Cybersecurity & Tech

The Cyberlaw Podcast: Technology and Terror

Stewart Baker
Tuesday, October 10, 2023, 12:26 PM

Published by The Lawfare Institute
in Cooperation With

Today’s episode of the Cyberlaw Podcast begins as it must with Saturday’s appalling Hamas attack on Israeli civilians. I ask Adam Hickey and Paul Rosenzweig to comment on the attack and what lessons the U.S. should draw from it, whether in terms of revitalized intelligence programs or the need for workable defenses against drone attacks. 

In other news, Adam covers the disturbing prediction that the U.S. and China have a fifty percent chance of armed conflict in the next five years—and the supply chain consequences of increasing conflict. Meanwhile, Western companies who were hoping to sit the conflict out may not be given the chance. Adam also covers the related EU effort to assess risks posed by four key technologies.

Paul and I share our doubts about the Red Cross’s effort to impose ethical guidelines on hacktivists in war. Not that we needed to; the hacktivists seem perfectly capable of expressing their doubts on their own.

The Fifth Circuit has expanded its injunction against the U.S. government encouraging or coercing social media to suppress “disinformation.” Now the prohibition covers CISA as well as the White House, FBI, and CDC. Adam, who oversaw FBI efforts to counter foreign disinformation, takes a different view of the facts than the Fifth Circuit. In the same vein, we note a recent paper from two Facebook content moderators who say that government jawboning of social media really does work (if you had any doubts).

Paul comments on the EU vulnerability disclosure proposal and the hostile reaction it has attracted from some sensible people.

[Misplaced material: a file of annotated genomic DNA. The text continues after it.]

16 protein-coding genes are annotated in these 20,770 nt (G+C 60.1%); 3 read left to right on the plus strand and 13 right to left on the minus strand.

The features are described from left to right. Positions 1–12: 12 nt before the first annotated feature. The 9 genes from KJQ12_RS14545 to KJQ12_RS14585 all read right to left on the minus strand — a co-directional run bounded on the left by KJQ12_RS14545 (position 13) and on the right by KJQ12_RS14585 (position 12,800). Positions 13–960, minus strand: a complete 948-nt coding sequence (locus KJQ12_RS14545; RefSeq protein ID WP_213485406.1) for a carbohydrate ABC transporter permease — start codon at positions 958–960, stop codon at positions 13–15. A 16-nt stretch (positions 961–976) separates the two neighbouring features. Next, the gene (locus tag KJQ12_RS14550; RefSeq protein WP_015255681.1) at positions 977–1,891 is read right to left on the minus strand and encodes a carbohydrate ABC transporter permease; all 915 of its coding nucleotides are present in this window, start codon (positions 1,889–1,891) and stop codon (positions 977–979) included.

Adam and I find value in an op-ed that explains the weirdly warring camps, not over whether to regulate AI but over how and why.

And, finally, Paul mourns yet another step in Apple’s step-by-step surrender to Chinese censorship and social control.


Download 475th Episode (mp3)

You can subscribe to The Cyberlaw Podcast using iTunes, Google Play, Spotify, Pocket Casts, or our RSS feed. As always, The Cyberlaw Podcast is open to feedback. Be sure to engage with @stewartbaker on Twitter. Send your questions, comments, and suggestions for topics or interviewees to Remember: If your suggested guest appears on the show, we will send you a highly coveted Cyberlaw Podcast mug! The views expressed in this podcast are those of the speakers and do not reflect the opinions of their institutions, clients, friends, families, or pets.

Stewart A. Baker is a partner in the Washington office of Steptoe & Johnson LLP. He returned to the firm following 3½ years at the Department of Homeland Security as its first Assistant Secretary for Policy. He earlier served as general counsel of the National Security Agency.

Subscribe to Lawfare